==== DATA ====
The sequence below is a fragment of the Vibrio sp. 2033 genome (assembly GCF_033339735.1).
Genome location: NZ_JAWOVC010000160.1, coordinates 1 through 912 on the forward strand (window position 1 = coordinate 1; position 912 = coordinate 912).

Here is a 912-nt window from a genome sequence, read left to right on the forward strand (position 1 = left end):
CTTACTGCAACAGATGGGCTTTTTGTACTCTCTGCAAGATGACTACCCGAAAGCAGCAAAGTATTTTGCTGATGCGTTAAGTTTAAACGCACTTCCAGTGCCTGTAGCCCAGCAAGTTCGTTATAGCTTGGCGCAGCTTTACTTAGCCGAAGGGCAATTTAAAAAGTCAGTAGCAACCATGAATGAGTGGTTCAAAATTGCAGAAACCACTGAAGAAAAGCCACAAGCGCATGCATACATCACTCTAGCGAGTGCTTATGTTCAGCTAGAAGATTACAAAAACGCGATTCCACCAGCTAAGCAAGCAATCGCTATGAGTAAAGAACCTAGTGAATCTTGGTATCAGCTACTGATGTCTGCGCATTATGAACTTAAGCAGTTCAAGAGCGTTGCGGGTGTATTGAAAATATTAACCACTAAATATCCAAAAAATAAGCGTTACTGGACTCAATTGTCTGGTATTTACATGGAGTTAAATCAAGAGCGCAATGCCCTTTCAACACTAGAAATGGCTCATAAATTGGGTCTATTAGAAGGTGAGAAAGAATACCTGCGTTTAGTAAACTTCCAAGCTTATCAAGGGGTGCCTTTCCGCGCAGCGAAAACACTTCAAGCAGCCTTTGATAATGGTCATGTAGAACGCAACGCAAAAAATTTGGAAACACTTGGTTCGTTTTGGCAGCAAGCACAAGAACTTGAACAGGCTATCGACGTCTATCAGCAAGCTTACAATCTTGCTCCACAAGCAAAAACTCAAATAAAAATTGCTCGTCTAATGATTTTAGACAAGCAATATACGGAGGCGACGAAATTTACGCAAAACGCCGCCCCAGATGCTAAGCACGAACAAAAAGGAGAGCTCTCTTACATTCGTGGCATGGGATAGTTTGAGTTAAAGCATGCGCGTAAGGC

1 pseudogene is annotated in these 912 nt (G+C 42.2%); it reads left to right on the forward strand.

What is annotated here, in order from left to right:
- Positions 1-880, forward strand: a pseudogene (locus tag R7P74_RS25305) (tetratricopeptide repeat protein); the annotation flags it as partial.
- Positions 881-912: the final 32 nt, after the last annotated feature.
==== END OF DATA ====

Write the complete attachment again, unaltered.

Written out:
The sequence below is a fragment of the Vibrio sp. 2033 genome (assembly GCF_033339735.1).
Genome location: NZ_JAWOVC010000160.1, coordinates 1 through 912 on the forward strand (window position 1 = coordinate 1; position 912 = coordinate 912).

Here is a 912-nt window from a genome sequence, read left to right on the forward strand (position 1 = left end):
CTTACTGCAACAGATGGGCTTTTTGTACTCTCTGCAAGATGACTACCCGAAAGCAGCAAAGTATTTTGCTGATGCGTTAAGTTTAAACGCACTTCCAGTGCCTGTAGCCCAGCAAGTTCGTTATAGCTTGGCGCAGCTTTACTTAGCCGAAGGGCAATTTAAAAAGTCAGTAGCAACCATGAATGAGTGGTTCAAAATTGCAGAAACCACTGAAGAAAAGCCACAAGCGCATGCATACATCACTCTAGCGAGTGCTTATGTTCAGCTAGAAGATTACAAAAACGCGATTCCACCAGCTAAGCAAGCAATCGCTATGAGTAAAGAACCTAGTGAATCTTGGTATCAGCTACTGATGTCTGCGCATTATGAACTTAAGCAGTTCAAGAGCGTTGCGGGTGTATTGAAAATATTAACCACTAAATATCCAAAAAATAAGCGTTACTGGACTCAATTGTCTGGTATTTACATGGAGTTAAATCAAGAGCGCAATGCCCTTTCAACACTAGAAATGGCTCATAAATTGGGTCTATTAGAAGGTGAGAAAGAATACCTGCGTTTAGTAAACTTCCAAGCTTATCAAGGGGTGCCTTTCCGCGCAGCGAAAACACTTCAAGCAGCCTTTGATAATGGTCATGTAGAACGCAACGCAAAAAATTTGGAAACACTTGGTTCGTTTTGGCAGCAAGCACAAGAACTTGAACAGGCTATCGACGTCTATCAGCAAGCTTACAATCTTGCTCCACAAGCAAAAACTCAAATAAAAATTGCTCGTCTAATGATTTTAGACAAGCAATATACGGAGGCGACGAAATTTACGCAAAACGCCGCCCCAGATGCTAAGCACGAACAAAAAGGAGAGCTCTCTTACATTCGTGGCATGGGATAGTTTGAGTTAAAGCATGCGCGTAAGGC

1 pseudogene is annotated in these 912 nt (G+C 42.2%); it reads left to right on the forward strand.

What is annotated here, in order from left to right:
- Positions 1-880, forward strand: a pseudogene (locus tag R7P74_RS25305) (tetratricopeptide repeat protein); the annotation flags it as partial.
- Positions 881-912: the final 32 nt, after the last annotated feature.